Dilaudid is the brand name for the drug hydromorphone, which falls into the class of drugs known as opiate analgesics. The drug is most often prescribed by doctors to relieve moderate to severe pain from burns, cancer treatment, and bone or soft tissue injuries. Hydromorphone is sometimes used as alternative to morphine. Dilaudid is often ingested via pill or liquid form.
While Dilaudid can be helpful when used as prescribed, the drug belongs to the Schedule II class of opiate analgesics. This class of drug carries the highest potential for addiction and abuse. In 2005, over 33 million people in the U.S. used narcotic pain relievers, like Dilaudid, for nonmedical purposes.
Like other drugs, Dilaudid has a direct response on your body’s chemicals. When Dilaudid enters your body, it acts on the brain’s cell receptor sites responsible for producing certain neurotransmitters. In the case of Dilaudid, these neurotransmitters include dopamine, serotonin, and norepinephrine. Continued use of Dilaudid turns into a physical dependence: your body and brain actually require the drug to produce those neurotransmitters and function normally.
Using Dilaudid results primarily in feelings of euphoria, calm, and complete relaxation. However, this initial high can be accompanied by a variety of other side effects including:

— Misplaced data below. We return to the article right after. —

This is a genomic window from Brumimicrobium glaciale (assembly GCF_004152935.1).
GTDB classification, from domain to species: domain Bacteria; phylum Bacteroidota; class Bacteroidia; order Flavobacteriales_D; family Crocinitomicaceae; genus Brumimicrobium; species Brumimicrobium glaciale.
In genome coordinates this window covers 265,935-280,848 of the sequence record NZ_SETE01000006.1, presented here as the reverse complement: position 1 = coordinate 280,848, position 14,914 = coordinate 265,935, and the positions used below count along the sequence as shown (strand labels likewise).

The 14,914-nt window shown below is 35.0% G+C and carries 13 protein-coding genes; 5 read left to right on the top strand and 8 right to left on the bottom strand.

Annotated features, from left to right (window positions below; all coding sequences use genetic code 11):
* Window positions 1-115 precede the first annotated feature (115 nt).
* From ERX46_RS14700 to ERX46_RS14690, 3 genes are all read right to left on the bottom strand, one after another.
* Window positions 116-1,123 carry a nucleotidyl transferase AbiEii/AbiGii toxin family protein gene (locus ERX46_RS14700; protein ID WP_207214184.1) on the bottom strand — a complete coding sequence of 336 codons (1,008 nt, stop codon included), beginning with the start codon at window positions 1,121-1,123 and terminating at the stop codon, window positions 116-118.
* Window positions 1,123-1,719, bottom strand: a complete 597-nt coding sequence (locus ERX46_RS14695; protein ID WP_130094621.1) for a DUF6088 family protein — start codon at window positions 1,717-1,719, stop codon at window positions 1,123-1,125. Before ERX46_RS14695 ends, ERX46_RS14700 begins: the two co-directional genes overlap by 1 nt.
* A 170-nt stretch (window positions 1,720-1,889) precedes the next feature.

Dilaudid is even more dangerous if you have pre-existing conditions, like breathing problems, adrenal gland disorders, or lung or kidney disease. You may also be allergic to Dilaudid if you exhibit:
Dilaudid addiction is a serious issue that could cost you your life. Weaning off dilaudid on your own can be extremely difficult. Medical intervention can return you to a normal healthy life by combining structured medication with counseling and therapy. Medication is designed to support damage to brain cells and maintain a proper chemical balance.
For Dilaudid addiction, you may be prescribed:
Buprenorphine; Suboxone; Subutex; Methadone
These medications may also be combined with psychosocial treatment, including:
Group therapy; Drug education training; Support groups; Relapse prevention strategies
Detox helps you work the toxins out of your system, but it’s just the first step to wellness. Many detox programs lead directly into longer 30-, 60-, or 90-day rehab programs. These programs are designed to give your further tools and assistance to stay sober for the long-term. By starting with a comprehensive detox program you are able to get the support need to manage withdrawal symptoms and work against relapsing.
Georgia Drug Detox can help you find an inpatient care facility for your Dilaudid addiction. If you have any questions about treatment options or insurance, please don’t hesitate to give us a call. When you’re ready, call us at (678) 771-6411 and begin the admission process.